- House of Commons
The House of Commons is the name of the elected
lower houseof the bicameral parliaments of the United Kingdomand Canada.
In the UK and Canada, the Commons holds much more legislative power than the
upper houseof parliament (the House of Lordsand the Canadian Senate, respectively). The leader of the majority party in the House of Commons usually becomes the prime minister. Since 2005, the House of Commons of the United Kingdomhas had 646 elected members; this will increase to 650 at the next General Election. The Canadian House of Commonshas 308 members. The Commons' functions are to consider through debate new laws and changes to existing ones, authorise taxes, and provide scrutiny of the policy and expenditure of the Government. It has the power to give a Government a vote of no confidence.
Historically, there have also been Houses of Commons in
Irelandand North Carolina( United States).
History and naming
Originally, "the commons" were an
Estate of the realmprior to the Enlightenment in European politics, which typically divided the governance of an area between estates of society. The commons represented people from their local communities, or communes. They did not necessarily represent commoners, as the misconception holds. Other estates included the prelates, nobles, merchantsand knights. The British House of Commons was created to serve as the political outlet for this "commons" class, while the elite estates were represented in the House of Lords. The House of Commons was thus elected while members of the upper house were appointed on the basis of various forms of merit, such as hereditary titles, family lineage, or a service to the realm that warranted special recognition. However, the term "commons" in House of Commons, is derived from the Anglo-Norman word "communes", which referred to the respective geographic and collective "communities" of their representatives and not the third estate, the commonality.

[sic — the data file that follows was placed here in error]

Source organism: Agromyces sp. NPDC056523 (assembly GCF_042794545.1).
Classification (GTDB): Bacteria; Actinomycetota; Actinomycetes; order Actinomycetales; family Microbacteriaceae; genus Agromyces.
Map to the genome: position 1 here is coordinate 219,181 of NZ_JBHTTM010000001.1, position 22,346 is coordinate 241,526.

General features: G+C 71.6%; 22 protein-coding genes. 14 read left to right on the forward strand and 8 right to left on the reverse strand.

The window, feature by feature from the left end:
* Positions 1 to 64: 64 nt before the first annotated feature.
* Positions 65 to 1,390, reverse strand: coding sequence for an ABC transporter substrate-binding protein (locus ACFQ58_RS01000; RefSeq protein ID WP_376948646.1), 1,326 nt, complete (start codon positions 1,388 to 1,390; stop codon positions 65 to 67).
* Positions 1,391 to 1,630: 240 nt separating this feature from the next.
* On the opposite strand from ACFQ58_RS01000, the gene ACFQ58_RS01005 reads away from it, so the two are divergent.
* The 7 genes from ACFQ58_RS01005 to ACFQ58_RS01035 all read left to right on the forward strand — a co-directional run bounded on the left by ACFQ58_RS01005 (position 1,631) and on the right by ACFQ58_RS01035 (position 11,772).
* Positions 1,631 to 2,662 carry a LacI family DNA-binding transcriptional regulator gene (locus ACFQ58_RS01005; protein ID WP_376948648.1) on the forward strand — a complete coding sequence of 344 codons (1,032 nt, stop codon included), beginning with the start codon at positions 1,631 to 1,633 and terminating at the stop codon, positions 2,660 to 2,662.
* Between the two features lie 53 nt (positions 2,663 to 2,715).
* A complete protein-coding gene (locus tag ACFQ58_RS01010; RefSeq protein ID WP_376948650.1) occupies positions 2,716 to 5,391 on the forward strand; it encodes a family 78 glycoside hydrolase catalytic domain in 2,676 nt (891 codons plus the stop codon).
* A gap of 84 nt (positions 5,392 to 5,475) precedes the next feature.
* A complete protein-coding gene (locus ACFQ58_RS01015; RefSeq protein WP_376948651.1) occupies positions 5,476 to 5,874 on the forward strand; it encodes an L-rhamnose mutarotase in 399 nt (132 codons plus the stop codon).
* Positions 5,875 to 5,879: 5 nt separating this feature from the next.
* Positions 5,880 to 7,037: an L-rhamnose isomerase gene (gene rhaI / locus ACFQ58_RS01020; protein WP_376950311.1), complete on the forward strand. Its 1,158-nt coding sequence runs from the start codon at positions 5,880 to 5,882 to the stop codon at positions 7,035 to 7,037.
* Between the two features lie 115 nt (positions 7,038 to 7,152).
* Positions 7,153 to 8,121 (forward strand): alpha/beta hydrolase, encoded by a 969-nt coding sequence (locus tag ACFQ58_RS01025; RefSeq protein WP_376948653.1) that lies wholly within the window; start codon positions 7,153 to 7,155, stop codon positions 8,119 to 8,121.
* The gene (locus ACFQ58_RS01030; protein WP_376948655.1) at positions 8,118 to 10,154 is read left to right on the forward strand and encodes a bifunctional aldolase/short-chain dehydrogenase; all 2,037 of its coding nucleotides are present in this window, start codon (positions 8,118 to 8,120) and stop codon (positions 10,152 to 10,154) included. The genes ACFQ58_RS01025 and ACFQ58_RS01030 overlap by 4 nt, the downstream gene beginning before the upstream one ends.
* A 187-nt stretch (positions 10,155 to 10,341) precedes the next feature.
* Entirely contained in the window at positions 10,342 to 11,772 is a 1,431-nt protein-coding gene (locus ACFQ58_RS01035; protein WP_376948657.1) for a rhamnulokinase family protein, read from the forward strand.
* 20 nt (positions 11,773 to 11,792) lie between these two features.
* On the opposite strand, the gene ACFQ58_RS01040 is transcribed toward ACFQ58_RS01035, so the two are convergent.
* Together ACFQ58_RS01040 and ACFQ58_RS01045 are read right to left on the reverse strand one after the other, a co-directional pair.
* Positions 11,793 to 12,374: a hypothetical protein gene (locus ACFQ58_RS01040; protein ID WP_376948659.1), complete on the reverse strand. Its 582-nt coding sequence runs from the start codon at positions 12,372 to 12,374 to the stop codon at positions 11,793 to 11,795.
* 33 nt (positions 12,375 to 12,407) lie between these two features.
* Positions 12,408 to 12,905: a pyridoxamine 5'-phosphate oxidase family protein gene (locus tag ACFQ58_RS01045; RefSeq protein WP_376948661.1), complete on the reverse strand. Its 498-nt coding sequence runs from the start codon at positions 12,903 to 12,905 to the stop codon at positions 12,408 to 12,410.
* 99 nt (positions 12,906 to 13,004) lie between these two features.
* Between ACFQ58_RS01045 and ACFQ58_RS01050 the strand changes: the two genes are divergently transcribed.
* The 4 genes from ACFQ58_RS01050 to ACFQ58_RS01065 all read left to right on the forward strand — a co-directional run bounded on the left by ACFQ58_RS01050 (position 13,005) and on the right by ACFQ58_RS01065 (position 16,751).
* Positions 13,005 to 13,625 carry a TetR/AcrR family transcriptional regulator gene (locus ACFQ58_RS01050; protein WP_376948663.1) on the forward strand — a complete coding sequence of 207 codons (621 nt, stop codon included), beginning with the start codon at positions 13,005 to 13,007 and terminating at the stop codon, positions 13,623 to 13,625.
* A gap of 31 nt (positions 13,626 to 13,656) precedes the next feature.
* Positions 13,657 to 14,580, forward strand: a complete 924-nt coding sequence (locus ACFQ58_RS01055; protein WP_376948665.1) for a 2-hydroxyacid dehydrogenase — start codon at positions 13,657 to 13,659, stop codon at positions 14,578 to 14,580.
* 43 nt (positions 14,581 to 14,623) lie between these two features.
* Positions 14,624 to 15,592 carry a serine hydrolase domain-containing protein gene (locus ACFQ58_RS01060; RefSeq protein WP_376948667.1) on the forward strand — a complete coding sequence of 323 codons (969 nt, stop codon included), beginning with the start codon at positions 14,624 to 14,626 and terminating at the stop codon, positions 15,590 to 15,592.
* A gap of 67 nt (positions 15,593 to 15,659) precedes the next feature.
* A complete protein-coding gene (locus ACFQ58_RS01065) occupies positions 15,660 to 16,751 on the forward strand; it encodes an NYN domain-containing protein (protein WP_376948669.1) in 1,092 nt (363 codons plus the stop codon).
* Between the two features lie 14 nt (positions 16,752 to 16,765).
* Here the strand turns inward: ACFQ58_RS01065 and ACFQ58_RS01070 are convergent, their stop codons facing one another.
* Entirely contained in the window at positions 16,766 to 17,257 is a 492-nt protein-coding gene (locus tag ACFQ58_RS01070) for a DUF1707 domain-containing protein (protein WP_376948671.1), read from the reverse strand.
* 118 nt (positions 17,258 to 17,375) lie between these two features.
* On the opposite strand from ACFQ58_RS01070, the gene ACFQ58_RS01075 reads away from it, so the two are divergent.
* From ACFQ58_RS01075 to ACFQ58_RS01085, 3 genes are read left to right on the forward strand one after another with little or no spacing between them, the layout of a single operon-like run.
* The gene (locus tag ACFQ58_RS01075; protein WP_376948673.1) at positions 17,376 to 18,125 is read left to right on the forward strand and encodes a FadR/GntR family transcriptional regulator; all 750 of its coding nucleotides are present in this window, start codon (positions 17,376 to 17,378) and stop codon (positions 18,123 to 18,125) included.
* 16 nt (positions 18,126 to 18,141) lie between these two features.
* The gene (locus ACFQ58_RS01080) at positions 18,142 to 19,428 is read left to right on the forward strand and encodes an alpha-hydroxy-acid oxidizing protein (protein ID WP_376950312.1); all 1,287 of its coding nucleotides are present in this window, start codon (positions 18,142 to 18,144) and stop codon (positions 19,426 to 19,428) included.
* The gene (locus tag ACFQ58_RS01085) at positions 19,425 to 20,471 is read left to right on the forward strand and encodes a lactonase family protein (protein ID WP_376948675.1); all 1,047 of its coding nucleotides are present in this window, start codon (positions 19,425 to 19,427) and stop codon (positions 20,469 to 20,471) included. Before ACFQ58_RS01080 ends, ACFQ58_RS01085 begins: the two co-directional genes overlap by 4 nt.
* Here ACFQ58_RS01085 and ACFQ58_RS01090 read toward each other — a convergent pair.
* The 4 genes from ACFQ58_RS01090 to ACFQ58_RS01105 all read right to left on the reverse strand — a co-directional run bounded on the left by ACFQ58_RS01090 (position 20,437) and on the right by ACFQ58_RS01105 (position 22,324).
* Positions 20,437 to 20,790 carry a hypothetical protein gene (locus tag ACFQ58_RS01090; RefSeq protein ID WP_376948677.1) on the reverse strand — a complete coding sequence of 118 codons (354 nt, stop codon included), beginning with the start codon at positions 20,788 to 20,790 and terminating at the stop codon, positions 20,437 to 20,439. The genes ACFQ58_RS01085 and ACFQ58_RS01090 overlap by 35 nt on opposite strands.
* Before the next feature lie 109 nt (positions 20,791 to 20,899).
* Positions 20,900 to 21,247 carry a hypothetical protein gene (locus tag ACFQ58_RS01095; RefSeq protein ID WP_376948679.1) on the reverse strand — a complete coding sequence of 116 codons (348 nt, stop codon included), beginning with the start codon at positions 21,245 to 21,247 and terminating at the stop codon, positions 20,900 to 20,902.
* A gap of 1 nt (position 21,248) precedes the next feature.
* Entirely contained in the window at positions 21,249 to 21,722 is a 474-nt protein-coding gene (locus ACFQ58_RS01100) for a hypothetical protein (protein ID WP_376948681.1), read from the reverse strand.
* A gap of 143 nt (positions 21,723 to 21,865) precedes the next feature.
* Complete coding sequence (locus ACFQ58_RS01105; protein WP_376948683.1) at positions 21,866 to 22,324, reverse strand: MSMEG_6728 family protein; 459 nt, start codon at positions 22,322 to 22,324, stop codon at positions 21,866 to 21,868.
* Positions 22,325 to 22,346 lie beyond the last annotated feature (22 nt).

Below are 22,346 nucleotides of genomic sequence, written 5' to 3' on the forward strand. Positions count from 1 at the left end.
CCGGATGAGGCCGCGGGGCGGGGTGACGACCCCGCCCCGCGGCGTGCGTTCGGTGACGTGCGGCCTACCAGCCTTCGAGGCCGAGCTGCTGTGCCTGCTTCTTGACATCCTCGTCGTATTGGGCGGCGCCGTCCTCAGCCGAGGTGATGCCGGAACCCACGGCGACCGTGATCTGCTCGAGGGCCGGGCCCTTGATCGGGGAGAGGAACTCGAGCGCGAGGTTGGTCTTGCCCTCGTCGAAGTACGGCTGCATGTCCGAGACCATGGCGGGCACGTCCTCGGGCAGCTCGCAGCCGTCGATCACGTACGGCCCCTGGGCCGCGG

Throughout their histories, the British and Canadian Houses of Commons have become increasingly representative, as
suffragehas been extended. Both bodies are now elected via universal adult suffrage. In both countries, the House of Commons may be prorogued for election only by the Crown.
Although it is common to associate the title of "House of Commons" with the
Westminster systemin general, in practice, only two states actually use the title. They are:
House of Commons of the United Kingdom(at the Palace of Westminster, London)
Canadian House of Commons(on Parliament Hill, in Ottawa)
Three historical bodies have used this name in
Irelandas well, they are:
* House of Commons of Ireland (abolished in 1801)
House of Commons of Southern Ireland(1921–1922)
House of Commons of Northern Ireland(1921–1972)
lower houseof the General Assembly of North Carolinawas also known as the House of Commons between 1760 and 1868.
House of Lords
* Lower House
House of Assembly
Wikimedia Foundation. 2010.